Sensor data fusion for more reliable intrusion alarm systems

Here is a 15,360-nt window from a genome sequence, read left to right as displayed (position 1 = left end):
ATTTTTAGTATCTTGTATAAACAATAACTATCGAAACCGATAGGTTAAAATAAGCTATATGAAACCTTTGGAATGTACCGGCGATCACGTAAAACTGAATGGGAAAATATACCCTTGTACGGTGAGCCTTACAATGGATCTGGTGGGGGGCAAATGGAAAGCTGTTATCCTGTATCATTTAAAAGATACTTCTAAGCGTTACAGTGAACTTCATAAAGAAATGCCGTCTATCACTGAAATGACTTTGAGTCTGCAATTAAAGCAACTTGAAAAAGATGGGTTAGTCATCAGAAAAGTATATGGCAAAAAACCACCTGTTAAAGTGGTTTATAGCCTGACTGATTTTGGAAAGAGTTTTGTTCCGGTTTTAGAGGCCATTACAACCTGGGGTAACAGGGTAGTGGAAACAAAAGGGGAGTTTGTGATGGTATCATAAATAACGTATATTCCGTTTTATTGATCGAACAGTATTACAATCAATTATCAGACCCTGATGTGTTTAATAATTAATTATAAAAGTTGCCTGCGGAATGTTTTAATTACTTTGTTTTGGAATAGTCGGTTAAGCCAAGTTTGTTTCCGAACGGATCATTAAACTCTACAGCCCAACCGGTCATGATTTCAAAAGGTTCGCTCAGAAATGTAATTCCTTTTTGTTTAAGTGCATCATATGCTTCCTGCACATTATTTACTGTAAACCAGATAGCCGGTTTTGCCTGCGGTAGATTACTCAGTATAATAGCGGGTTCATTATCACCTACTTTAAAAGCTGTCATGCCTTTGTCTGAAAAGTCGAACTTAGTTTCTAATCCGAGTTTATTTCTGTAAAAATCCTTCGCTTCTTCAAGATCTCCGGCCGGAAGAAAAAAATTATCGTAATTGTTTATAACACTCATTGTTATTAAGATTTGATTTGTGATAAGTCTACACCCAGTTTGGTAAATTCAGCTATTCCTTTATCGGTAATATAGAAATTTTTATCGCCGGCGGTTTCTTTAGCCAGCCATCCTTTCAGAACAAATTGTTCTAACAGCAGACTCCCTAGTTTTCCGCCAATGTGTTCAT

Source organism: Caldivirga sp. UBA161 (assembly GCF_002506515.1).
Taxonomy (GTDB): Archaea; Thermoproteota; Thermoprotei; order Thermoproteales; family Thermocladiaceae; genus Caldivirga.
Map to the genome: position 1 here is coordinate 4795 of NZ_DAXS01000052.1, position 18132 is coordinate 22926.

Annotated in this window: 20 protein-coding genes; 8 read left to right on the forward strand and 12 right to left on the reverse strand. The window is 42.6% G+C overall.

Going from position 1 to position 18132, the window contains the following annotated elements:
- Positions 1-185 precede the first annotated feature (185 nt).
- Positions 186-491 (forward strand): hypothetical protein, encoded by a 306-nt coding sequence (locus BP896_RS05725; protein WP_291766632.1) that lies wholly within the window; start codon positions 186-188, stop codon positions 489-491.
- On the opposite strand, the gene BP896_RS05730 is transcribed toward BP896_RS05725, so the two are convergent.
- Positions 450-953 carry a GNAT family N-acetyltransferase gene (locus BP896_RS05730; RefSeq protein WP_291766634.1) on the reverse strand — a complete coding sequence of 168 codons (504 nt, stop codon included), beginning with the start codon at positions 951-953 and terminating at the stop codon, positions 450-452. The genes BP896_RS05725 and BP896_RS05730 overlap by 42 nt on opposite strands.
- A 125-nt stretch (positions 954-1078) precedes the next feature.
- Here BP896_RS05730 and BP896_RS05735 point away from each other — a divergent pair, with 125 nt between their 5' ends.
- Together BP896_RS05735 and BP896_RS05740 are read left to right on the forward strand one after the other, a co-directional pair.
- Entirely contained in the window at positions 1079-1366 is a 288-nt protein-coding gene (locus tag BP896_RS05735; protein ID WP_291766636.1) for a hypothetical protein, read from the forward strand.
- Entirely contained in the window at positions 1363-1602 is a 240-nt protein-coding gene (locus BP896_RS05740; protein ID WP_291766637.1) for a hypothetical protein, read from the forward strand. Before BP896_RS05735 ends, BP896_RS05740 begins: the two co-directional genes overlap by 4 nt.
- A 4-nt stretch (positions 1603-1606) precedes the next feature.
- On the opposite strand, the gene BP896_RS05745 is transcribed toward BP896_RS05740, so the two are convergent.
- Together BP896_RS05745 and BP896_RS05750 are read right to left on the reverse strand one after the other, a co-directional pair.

Intrusion alarm systems are currently facing a growing number of potential error sources in the environment. At the same time, alarm systems must comply with increasingly demanding legal requirements for sensors and motion detectors. As a future-proof solution, detectors equipped with Sensor Data Fusion technology raise the level of security while reducing the risk of cost- and time-intensive false alarms. This article provides a comprehensive overview of Sensor Data Fusion technology. Anti-masking alarms A cultural heritage museum in the South of Germany for decades, the installed intrusion alarm system has provided reliable protection on the premises. But suddenly, the detectors trigger false alarms every night after the museum closes. The system integrators are puzzled and conduct extensive tests of the entire system. When they finally identify the culprit, it’s unexpected: As it turns out, the recently installed LED lighting system in the museum’s exhibition spaces radiates at a wavelength that triggers anti-masking alarms in the detectors. Not an easy fix situation, since a new lighting system would prove far too costly. Ultimately, the integrators need to perform extensive detector firmware updates and switch to different sensor architecture to eliminate the error source.  This scenario is by no means an isolated incident, but part of a growing trend. Need for reliable detector technology Legal requirements for anti-masking technology are becoming stringent in response to tactics by criminals The number of potential triggers for erroneous alarms in the environment is on the rise. From the perspective of system operators and integrators, it’s a concerning development because every false alarm lowers the credibility of an intrusion alarm system. Not to mention steep costs: Every false call to the authorities comes with a price +$200 tag.   Aside from error sources in the environment, legal requirements for anti-masking technology are becoming more stringent in response to ever more resourceful tactics employed by criminals to sidestep detectors. What’s more, today’s detectors need to be fortified against service outages and provide reliable, around-the-clock operability to catch intruders in a timely and reliable fashion. Sensor Data Fusion Technology In light of these demands, one particular approach has emerged as a future-proof solution over the past few years: Sensor Data Fusion technology, the combination of several types of sensors within one detector – designed to cross-check and verify alarm sources via intelligent algorithms – holds the keys to minimising false alarms and responding appropriately to actual alarm events. This generation of detectors combines passive infrared (PIR) and microwave Doppler radar capabilities with artificial intelligence (AI) to eliminate false alarm sources without sacrificing catch performance. Motion detectors equipped with Sensor Data Fusion technology present a fail-proof solution for building security “It’s not about packing as many sensors as possible into a detector. But it’s about including the most relevant sensors with checks and balances through an intelligent algorithm that verifies the data for a highly reliable level of security. The result is the highest-possible catch performance at the minimum risk for erroneous alarms,” said Michael Reimer, Senior Product Manager at Bosch Security Systems. Motion detectors with sensor data fusion Looking ahead into the future, motion detectors equipped with Sensor Data Fusion technology not only present a fail-proof solution for building security. The comprehensive data collected by these sensors also unlock value beyond security: Constant real-time information on temperature and humidity can be used by intelligent systems and devices in building automation. Integrated into building management systems, the sensors provide efficiency improvements and lowering energy costs Integrated into building management systems, the sensors provide the foundation for efficiency improvements and lowering energy costs in HVAC systems. Companies such as Bosch support these network synergies by constantly developing and optimising intelligent sensors. On that note, installers must be familiar with the latest generation of sensor technology to upgrade their systems accordingly, starting with a comprehensive overview of error sources in the environment. Prominent false alarm triggers in intrusion alarm systems The following factors emerge as frequent triggers of false alarms in conventional detectors: Strong temperature fluctuations can be interpreted by sensors as indicators of a person inside the building. Triggers range from floor heating sources to strong sunlight. In this context, room temperatures above 86°F (30°C) have proven particularly problematic. Dust contamination of optical detectors lowers the detection performance while raising susceptibility to false alarms. Draft air from air conditioning systems or open windows can trigger motion sensors, especially when curtains, plants, or signage attached to the ceilings (e.g. in grocery stores) are put in motion. Strong light exposure directly on the sensor surface, e.g. caused by headlights from passing vehicles, floodlights, reflected or direct sunlight – all of which sensors may interpret as a flashlight from an intruder. Extensive bandwidth frequencies in Wi-Fi routers can potentially confuse sensors. Only a few years ago, wireless routers operated on a bandwidth of around 2.7GHz while today’s devices often exceed 5GHz, thereby catching older detectors off guard. LED lights radiating at frequencies beyond the spectrum of visible light may trigger sensors with their infrared signals. Regarding the last two points, it’s important to note that legislation provides clear guidelines for the maximum frequency spectrum maintained by Wi-Fi routers and LED lighting. Long-term security But the influx of cheap and illegal products in both product groups – products that do not meet the guidelines – continues to pose problems when installed near conventional detectors. For this reason, Sensor Data Fusion technology provides a reliable solution by verifying alarms with data from several types of sensors within a single detector. Beyond providing immunity from false alarm triggers, the new generation of sensors also needs to comply with the current legislature. These guidelines include the latest EN50131-grade 3, and German VdS class C standards with clear requirements regarding anti-masking technology for detecting sabotage attempts. This is exactly where Sensor Data Fusion technology provides long-term security. Evolution of intrusion detector technology Initially, motion detectors designed for intrusion alarm systems were merely equipped with a single type of sensor; namely passive infrared technology (PIR). Upon their introduction, these sensors raised the overall level of building security tremendously in automated security systems. But over time, these sensors proved limited in their catch performance. As a result, manufacturers began implementing microwave Doppler radar capabilities to cover additional sources of intrusion alarms. First step detection technology In Bosch sensors, engineers added First Step detection to trigger instant alarms upon persons entering a room Over the next few years, sensors were also equipped with sensors detecting visible light to catch flashlights used by burglars, as well as temperature sensors. In Bosch sensors, engineers added proprietary technologies such as First Step detection to trigger instant alarms upon persons entering a room. But experience in the field soon proved, especially due to error sources such as rats and other animals, that comprehensive intrusion detection demands a synergetic approach: A combination of sensors aligned to cross-check one another for a proactive response to incoming signals. At the same time, the aforementioned bandwidth expansion in Wi-Fi routers and LED lighting systems required detectors to implement the latest circuit technology to avoid serving as ‘antennas’ for undesired signals. Sensor data fusion approach At its very core, Sensor Data Fusion technology relies on the centralised collection of all data captured by the variety of different sensors included in a single detector. These data streams are directed to a microprocessor capable of analysing the signals in real-time via a complex algorithm. This algorithm is the key to Sensor Data Fusion. It enables the detector to balance active sensors and adjust sensitivities as needed, to make truly intelligent decisions regarding whether or not the data indicates a valid alarm condition – and if so, trigger an alarm. Advanced verification mechanisms The current generation of Sensor Data Fusion detectors, for instance from Bosch, feature advanced verification mechanisms, including Microwave Noise Adaptive Processing to easily differentiate humans from false alarm sources (e.g. ceiling fans or hanging signs). For increased reliability, signals from PIR and microwave Doppler radar are compared to determine whether an actual alarm event is taking place. Additionally, the optical chamber is sealed to prevent drafts and insects from affecting the detector, while the detector is programmed for pet and small animal immunity. Sensor cross-verification Further types of sensors embedded in current and future generations of Sensor Data Fusion detectors include MEM-sensors as well as vibration sensors and accelerometers. Ultimately, it’s important to keep in mind that the cross-verification between sensors serves to increase false alarm immunity without sacrificing the catch performance of actual intruders. It merely serves to cover various indicators of intrusion. Protecting UNESCO World Cultural Heritage in China Intelligent detectors equipped with Sensor Data Fusion are protecting historic cultural artifacts in China from theft and damage. At the UNESCO-protected Terracotta Warriors Museum site, one hundred TriTech motion detectors from Bosch with PIR and microwave Doppler radar technology safeguard the invaluable treasures against intruders. To provide comprehensive protection amid the specific demands of the museum site, the detectors have been installed on walls and ceilings to safeguard the 16,300-square-meter museum site. To ensure an optimal visitor experience without interference from glass walls and other barriers, many detectors are mounted at a height of 4.5 meters (15 feet) above ground under the ceiling. Despite their height, the detectors provide accurate data around the clock while exceeding the performance limits of conventional motion detectors, which clock out at a mere 2 meters (6 feet) catchment area. Integrated video systems The site also presents additional error sources such as large amounts of dust that can contaminate the sensors, as well as visitors accidentally dropping their cameras or mobile phones next to museum exhibits. To distinguish these events from actual criminal activity, the intrusion alarm system is integrated with the museum’s video security system. This allows for verifying alarm triggers with real-time video footage at a fast pace: In the case of an actual alarm event, the system alerts the on-site security personnel in the control room in less than two seconds. Added value beyond security Sensor Data Fusion technology provides a viable solution for the rising number of error sources in the environment As of today, Sensor Data Fusion technology already provides a viable solution for the rising number of error sources in the environment while providing legally compliant building security against intruders. In light of future developments, operators can leverage significant added value from upgrading existing systems – possibly without fundamentally replacing current system architecture – to the new detector standard. Added value how? On one hand, the detectors can integrate with access control, video security, voice alarm, and analytics for a heightened level of security. These synergetic effects are especially pronounced on end-to-end platforms like the Bosch Building Management system. On the other hand, the data streams from intelligent detectors also supply actionable intelligence to building automation systems, for instance as the basis for efficiency improvements and lowering energy consumption in HVAC systems. New backward-compatible detectors Bosch will release a new series of commercial detectors by end of 2021, based on the latest research on risk factors for false alarm sources in the environment and line with current legislation and safety standards. Throughout these developments, installers can rest assured that all new detectors are fully backward compatible and work with existing networking/architecture. With that said, Sensor Data Fusion technology emerges as the key to more secure intrusion alarm systems today and in the future. TriTech detectors from Bosch For reliable, fail-proof alarms the current series of TriTech detectors from Bosch relies on a combination of different sensor data streams, evaluated by an integrated algorithm. These Sensor Data Fusion detectors from Bosch combine up to five different sensors in a single unit, including: Long-range passive infrared (PIR) sensor Short-range PIR sensor Microwave sensor White light sensor Temperature sensor Equipped with these sensors, TriTech detectors are capable of detecting the most frequent sources of false alarms; from headlights on passing cars to a mouse passing across the room at a 4.5-meter distance to the detector. What’s more, TriTech detectors provide reliable performance at room temperatures above 86°F (30°C) while fully guarding against actual intrusion and sabotage attempts from criminals.